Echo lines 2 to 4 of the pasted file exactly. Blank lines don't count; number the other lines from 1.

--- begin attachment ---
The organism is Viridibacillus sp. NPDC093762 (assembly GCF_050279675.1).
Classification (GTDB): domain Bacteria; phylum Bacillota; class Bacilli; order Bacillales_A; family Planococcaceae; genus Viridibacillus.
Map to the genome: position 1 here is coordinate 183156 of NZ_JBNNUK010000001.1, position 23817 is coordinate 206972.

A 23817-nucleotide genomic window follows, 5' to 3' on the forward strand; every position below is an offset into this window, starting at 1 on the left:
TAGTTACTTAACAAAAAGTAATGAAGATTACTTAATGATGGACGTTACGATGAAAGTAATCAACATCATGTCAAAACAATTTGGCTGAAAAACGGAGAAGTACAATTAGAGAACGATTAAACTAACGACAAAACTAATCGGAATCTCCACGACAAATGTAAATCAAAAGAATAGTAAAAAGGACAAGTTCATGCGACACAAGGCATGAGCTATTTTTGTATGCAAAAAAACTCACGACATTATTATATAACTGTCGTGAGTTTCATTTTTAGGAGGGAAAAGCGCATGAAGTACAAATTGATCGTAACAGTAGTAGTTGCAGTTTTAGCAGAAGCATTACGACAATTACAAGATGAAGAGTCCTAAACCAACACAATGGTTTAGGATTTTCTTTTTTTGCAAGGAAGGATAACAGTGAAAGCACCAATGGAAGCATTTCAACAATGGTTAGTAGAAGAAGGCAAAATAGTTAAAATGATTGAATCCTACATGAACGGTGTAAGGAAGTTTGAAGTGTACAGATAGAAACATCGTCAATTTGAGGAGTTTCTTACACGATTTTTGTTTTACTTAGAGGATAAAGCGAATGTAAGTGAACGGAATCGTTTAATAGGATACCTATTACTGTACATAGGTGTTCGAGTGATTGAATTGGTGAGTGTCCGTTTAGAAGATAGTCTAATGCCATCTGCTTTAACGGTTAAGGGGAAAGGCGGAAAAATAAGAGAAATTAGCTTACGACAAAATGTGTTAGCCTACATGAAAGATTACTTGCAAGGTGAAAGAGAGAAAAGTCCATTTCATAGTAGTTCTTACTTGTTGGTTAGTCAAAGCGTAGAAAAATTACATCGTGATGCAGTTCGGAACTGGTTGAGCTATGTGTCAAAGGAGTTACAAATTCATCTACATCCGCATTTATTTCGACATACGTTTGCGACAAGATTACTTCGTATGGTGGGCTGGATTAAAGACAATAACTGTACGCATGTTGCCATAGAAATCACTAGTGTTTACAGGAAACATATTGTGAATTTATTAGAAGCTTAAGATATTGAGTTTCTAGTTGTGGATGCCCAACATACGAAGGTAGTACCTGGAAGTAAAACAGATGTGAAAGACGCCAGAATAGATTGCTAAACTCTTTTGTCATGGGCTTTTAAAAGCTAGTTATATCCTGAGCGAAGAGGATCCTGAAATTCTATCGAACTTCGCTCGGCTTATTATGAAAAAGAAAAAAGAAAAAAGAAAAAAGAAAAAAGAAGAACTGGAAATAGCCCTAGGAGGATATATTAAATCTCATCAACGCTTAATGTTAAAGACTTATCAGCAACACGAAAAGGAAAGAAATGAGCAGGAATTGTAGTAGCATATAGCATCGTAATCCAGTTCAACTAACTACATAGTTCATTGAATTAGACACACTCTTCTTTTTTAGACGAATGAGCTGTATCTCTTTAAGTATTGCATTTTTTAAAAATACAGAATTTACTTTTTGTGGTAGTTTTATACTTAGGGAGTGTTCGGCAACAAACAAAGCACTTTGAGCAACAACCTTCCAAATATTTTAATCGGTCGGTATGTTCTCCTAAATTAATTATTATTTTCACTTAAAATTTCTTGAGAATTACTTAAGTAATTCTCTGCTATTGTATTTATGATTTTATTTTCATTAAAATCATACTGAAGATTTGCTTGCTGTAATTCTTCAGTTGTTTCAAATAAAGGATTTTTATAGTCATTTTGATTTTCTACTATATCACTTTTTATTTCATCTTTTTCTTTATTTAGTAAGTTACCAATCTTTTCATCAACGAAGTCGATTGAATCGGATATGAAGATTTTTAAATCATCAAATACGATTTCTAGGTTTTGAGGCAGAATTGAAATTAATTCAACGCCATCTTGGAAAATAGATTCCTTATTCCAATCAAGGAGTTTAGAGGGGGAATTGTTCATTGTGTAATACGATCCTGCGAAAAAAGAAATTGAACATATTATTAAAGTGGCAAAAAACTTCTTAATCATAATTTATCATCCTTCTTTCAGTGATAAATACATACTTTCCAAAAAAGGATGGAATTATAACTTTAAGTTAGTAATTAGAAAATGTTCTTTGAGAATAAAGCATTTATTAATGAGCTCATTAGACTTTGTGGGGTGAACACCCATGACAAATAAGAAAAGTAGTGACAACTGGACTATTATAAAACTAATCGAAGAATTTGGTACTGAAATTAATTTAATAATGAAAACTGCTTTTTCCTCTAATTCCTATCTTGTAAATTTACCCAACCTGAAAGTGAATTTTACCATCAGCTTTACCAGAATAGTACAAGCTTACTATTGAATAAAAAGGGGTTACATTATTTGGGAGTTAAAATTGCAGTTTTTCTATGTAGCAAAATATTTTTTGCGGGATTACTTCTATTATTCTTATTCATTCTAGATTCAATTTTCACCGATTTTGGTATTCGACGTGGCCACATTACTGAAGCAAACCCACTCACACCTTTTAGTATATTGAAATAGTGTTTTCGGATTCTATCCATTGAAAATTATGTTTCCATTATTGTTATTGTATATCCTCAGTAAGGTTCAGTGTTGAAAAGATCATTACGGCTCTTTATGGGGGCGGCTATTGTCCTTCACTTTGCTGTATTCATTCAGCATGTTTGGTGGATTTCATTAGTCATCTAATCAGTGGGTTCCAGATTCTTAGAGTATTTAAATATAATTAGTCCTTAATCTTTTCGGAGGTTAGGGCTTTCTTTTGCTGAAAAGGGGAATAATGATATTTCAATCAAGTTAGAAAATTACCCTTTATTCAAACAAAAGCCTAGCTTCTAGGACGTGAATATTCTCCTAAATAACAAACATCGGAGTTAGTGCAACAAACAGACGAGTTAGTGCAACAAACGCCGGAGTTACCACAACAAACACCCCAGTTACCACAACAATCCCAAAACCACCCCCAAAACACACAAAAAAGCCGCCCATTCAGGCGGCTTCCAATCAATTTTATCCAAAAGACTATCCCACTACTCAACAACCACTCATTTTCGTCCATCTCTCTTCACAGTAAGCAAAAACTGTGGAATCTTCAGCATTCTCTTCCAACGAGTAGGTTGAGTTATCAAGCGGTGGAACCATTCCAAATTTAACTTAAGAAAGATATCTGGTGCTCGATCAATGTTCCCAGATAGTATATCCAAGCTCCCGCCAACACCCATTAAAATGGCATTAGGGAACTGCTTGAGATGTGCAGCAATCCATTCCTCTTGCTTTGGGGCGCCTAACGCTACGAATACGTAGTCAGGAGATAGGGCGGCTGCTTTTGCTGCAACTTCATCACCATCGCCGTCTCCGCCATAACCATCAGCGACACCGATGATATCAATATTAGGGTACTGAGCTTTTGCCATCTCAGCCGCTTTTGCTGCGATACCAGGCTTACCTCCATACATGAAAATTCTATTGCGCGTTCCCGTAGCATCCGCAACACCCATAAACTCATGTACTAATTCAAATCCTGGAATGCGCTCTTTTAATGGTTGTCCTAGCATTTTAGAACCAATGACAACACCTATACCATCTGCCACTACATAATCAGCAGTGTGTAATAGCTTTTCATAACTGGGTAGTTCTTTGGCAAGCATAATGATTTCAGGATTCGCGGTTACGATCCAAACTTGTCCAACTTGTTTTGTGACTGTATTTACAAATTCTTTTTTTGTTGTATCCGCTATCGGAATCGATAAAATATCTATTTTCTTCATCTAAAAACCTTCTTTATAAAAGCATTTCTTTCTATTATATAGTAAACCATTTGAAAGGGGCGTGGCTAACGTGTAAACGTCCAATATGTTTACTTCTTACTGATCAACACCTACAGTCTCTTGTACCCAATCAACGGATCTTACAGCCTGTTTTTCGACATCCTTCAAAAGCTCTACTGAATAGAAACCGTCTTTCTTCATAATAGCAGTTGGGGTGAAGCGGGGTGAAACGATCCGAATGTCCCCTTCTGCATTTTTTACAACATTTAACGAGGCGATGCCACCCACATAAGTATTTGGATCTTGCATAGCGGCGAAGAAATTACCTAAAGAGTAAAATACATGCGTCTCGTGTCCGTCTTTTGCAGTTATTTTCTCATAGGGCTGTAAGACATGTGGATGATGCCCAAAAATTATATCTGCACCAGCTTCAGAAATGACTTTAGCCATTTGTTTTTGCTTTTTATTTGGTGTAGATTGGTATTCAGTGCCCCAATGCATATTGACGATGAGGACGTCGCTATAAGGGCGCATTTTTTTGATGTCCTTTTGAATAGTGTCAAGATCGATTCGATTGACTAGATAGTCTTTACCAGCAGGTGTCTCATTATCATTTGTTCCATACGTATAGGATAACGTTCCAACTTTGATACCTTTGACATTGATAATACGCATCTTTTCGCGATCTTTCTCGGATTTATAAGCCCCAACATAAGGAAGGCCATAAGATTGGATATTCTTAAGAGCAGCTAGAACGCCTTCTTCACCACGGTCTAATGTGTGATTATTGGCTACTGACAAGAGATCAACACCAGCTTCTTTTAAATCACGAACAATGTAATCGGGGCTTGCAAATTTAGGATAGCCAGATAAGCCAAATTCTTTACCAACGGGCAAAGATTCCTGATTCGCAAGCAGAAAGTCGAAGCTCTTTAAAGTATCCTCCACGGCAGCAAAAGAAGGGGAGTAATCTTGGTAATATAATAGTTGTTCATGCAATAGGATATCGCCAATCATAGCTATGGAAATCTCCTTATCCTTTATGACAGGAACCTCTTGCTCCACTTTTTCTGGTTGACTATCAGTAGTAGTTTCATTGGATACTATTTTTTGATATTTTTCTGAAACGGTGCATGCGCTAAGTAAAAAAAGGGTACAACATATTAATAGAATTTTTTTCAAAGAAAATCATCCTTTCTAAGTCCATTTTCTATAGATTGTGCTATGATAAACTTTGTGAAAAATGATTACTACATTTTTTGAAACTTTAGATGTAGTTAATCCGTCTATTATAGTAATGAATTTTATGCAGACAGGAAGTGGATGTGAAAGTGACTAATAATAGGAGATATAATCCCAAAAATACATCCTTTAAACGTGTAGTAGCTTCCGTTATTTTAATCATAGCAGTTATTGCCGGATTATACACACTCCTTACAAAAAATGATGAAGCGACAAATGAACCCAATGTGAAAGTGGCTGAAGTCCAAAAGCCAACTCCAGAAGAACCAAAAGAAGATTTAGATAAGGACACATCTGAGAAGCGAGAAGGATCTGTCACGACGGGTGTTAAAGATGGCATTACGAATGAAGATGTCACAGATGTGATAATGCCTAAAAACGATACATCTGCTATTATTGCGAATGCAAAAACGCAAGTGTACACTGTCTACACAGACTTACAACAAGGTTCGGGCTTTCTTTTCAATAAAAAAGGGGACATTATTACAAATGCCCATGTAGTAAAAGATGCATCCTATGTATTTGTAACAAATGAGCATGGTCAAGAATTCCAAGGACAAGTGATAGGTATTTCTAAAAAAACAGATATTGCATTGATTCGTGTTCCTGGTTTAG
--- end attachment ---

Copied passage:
Classification (GTDB): domain Bacteria; phylum Bacillota; class Bacilli; order Bacillales_A; family Planococcaceae; genus Viridibacillus.
Map to the genome: position 1 here is coordinate 183156 of NZ_JBNNUK010000001.1, position 23817 is coordinate 206972.

A 23817-nucleotide genomic window follows, 5' to 3' on the forward strand; every position below is an offset into this window, starting at 1 on the left: